As is well-known, accumulation of somatic variants is the basic mechanism leading to the development of malignancy. Due to the development of massively parallel sequencing, which makes large-scale sequencing affordable and available, we witnessed a rapid accumulation of somatic variants found in colorectal cancer, such as MLH3, BRAF, GALNT12, and TP53[32–36]. In the present analysis, we have identified 418 genes with somatic disruptive variants in two tumor samples. Among these genes, we found previously identified genes, such as TP53, and tumor-related or oncogenes, such as RAB5C, PIM-3, TPT1, ST14. Here we only present several high confident candidate genes that were found in both tumor samples and were good target for diagnosis marker and drug development. Guanine nucleotide binding protein (G protein), beta polypeptide 2-like 1 (GNB2L1), which is also known as RACK1, encodes a ubiquitously expressed scaffolding protein and plays a crucial regulatory role in tumor growth . We have detected a 1-bp insertion in both tumor samples, and another 2-bp insertion and a C->T point mutation in one tumor sample. These changes could impact the normal function of GNB2L1 and thus tumor progression. We also found several members of the mucin protein family that have somatic variants in both tumor samples. Mucin proteins are the major constituents of mucus, which is the viscous secretion that covers epithelial surfaces. There were 2 indels in MUC2, 10 indels and point variants in MUC4, as well as 1 indel and 1 point variant in MUC12. Since the expression of mucin proteins has been correlated with aggressiveness of colorectal cancer , the excess of disruptive variants in mucin genes further confirmed their importance in colorectal carcinogenesis.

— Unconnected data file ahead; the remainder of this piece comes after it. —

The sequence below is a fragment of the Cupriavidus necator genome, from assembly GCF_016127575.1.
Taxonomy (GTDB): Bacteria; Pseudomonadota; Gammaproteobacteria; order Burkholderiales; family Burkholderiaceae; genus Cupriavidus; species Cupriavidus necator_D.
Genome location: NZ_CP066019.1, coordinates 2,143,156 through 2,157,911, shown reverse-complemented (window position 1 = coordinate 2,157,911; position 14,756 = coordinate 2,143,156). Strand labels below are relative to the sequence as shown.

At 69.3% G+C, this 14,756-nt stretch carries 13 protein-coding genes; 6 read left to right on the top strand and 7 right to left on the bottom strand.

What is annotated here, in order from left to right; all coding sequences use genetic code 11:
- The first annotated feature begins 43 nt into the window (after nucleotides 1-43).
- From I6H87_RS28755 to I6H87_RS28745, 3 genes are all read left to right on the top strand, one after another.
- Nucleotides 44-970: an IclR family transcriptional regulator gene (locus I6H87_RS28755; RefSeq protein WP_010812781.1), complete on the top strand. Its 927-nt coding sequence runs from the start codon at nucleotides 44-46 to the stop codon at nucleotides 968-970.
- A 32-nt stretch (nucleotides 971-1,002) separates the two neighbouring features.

Recent advances in sequencing technologies continuously reduce sequencing costs and increase sequence output at an unprecedented rate, making RNA-Seq an appropriate method to characterize transcriptome profiles, such as gene expression differences or splicing variations. Wang et al. also used RNA-Seq data to derive sample-specific protein databases . By applying this method to two colorectal cancer cell lines SW480 and RKO, they found a significant improvement in protein identification. In addition, RNA-Seq can also be used for variant detection in transcribed regions, which is suitable for identification of somatic mutations [17–20, 40, 41]. However, it has been concerned that variant-calling by RNA-Seq is prone to error  and could generate a high false discovery rate. To minimize that, we implemented a series of stringent filters in our bioinformatic discovery pipeline. First, we required each variant should have a quality score no less than 20, removing poorly called variants. Next, we used variants that were found in dbSNP135 dataset to train our pipeline and filtered variants with extremely high read coverage. We also applied additional stringent filters to call high confident tissue-specific novel variants, including removing variants with high local mismatch rate. In our final list, we identified more somatic variants in tumor samples than in normal samples, and some variants were in tumor-related genes. Due to our strict filters, we argued that there should be more genes containing tumor-specific somatic variants.